Module 11: Rapid Point of Care (POC) Testing

Module 11.4: SNAP® Giardia Test

SNAP® Giardia Test

Giardia is a protozoan parasite that causes small intestinal disease and diarrhea in a wide variety of animals, including people. In 2018, the state of Minnesota, 6.47% of dogs and 4.13% of cats tested were positive for this disease. Because of Giardia’s worldwide distribution and potential zoonotic potential, many diagnostic tests including point of care testing are available for the detection of Giardia. These tests are summarized in the following table.

 

Giardia Diagnostic Tests: Direct smear, microscopy after flotation, point of care test, immunofluorescence microscopy, and PCF
Giardia Diagnostic Tests

The Giardia SNAP® Test we will be using in the laboratory is similar to the Canine parvovirus test in that it is also used to detect the free-floating antigen dispersed in the feces. This refers to an antigen that is not associated with a Giardia cyst wall or trophozoite.


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Patient selection for Giardia testing

The role of Giardia in the development of intestinal disease is still largely unknown in dogs as we can detect Giardia cysts and antigens in dogs and cats that are asymptomatic and having diarrhea. (See AOD1 notes for more specifics on the life cycle and pathogenesis)

A few hypotheses for asymptomatic animals and detection of the protozoan include:

  • Does Giardia, similar to other diseases such as Coronavirus infections, develop a carrier state?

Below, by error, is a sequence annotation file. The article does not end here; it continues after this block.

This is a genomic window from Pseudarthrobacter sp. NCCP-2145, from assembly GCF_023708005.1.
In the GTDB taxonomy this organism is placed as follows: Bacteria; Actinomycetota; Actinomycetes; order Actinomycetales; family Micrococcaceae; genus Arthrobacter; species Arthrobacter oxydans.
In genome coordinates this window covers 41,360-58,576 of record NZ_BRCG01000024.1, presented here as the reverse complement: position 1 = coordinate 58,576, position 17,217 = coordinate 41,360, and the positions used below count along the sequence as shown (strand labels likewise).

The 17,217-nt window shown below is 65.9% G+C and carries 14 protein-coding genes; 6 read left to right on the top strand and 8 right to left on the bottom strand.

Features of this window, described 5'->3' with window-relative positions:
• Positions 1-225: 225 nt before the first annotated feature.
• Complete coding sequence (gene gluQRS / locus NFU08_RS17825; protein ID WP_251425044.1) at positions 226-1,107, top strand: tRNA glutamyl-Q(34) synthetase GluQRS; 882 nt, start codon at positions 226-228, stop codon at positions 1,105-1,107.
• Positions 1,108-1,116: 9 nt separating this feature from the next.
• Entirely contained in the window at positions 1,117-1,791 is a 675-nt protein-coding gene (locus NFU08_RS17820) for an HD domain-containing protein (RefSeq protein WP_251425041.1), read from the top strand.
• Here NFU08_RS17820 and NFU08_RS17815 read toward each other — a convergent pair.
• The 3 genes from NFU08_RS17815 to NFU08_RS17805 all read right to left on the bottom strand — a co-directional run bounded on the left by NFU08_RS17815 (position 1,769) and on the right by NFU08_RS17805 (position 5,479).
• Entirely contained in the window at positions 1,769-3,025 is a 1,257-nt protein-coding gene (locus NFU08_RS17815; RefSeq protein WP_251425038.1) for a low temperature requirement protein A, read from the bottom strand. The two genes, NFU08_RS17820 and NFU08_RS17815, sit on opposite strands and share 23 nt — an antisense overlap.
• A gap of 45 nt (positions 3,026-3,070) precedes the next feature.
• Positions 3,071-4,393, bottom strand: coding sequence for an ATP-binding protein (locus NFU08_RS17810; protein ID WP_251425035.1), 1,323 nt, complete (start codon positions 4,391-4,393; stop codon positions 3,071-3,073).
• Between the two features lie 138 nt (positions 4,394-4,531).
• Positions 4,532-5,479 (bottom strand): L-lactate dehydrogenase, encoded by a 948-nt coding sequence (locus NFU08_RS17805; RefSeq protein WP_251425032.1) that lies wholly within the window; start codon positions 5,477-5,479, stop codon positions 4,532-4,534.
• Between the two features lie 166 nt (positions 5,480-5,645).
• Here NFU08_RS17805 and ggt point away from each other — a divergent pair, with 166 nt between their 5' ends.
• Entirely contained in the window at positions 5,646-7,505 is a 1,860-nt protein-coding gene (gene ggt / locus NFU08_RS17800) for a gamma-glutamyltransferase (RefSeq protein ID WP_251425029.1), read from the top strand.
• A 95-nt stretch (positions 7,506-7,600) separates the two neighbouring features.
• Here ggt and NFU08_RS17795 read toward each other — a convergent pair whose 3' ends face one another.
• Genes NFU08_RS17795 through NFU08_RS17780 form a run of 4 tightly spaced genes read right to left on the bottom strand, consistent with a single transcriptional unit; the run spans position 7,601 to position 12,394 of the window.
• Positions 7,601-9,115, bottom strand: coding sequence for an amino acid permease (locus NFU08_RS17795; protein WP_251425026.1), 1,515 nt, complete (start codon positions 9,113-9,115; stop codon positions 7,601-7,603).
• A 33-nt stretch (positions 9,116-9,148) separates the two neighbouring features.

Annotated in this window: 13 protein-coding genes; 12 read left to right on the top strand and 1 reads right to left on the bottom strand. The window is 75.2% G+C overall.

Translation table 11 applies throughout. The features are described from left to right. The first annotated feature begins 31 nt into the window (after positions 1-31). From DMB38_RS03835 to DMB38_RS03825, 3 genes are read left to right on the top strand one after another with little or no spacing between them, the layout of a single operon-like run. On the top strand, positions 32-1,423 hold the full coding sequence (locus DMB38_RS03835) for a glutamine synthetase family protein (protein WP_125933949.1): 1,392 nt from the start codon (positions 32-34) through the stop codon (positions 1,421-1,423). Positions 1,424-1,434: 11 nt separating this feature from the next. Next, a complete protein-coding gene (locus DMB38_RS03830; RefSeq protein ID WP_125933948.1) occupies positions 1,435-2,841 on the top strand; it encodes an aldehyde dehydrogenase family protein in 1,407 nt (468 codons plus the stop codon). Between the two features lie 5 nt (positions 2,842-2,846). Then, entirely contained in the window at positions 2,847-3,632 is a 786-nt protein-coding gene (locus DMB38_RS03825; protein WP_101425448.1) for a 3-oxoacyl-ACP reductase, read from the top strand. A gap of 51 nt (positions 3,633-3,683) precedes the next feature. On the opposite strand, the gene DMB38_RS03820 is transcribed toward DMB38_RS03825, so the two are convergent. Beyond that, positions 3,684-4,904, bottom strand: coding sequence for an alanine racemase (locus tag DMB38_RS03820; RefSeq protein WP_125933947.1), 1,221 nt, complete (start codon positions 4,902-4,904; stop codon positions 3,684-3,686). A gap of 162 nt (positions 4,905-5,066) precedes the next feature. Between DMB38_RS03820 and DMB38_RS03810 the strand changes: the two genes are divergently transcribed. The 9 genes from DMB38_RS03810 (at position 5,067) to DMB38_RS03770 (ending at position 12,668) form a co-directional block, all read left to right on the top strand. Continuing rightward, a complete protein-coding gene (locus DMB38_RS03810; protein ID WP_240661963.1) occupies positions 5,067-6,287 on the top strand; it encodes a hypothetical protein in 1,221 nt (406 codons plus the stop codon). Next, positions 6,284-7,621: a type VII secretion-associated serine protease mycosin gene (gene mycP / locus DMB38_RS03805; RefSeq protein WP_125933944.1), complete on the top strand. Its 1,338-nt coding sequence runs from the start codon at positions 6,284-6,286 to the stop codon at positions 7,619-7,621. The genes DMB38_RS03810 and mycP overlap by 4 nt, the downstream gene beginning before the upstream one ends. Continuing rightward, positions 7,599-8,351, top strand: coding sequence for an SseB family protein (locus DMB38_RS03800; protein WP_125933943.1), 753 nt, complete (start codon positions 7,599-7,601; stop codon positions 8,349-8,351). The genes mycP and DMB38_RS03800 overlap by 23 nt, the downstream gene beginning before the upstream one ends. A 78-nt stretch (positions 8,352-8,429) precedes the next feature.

• Are these protozoans commensals? Are increases in shedding indicative of a state overall of microbial dysbiosis?
    • This theory stems from the finding of commensal protozoans in other species including ruminants and humans that are beneficial to intestinal health

Since we can detect Giardia in both asymptomatic and symptomatic dogs, CAPC recommends that only symptomatic dogs be tested for Giardiasis using point of care testing including the Giardia SNAP Test. Additionally, for those dogs that are symptomatic and have completed the appropriate therapy, CAPC recommends the following, “Follow-up testing may be done 24-48 hours after the completion of therapy if clinical signs have not resolved. It is recommended to perform a fecal flotation with centrifugation primarily for the detection of cysts in solid or semisolid stools. ‘ELISA tests may remain positive even after treatment for variable periods of time and should not be used as a guide to determine reinfection or failure of treatment.” Thus a positive SNAP test should always be followed up with a fecal flotation to identify active disease in cases that may be refractive to treatment.

While we will not be discussing treatment specifically in this course, the following is a decision tree that may aid in answering the conundrum of “to treat or not to treat” in asymptomatic animals that Giardia is detected on fecal flotation.

Decision tree on whether to treat asymptomatic animals for whom Giardia is detected on fecal flotation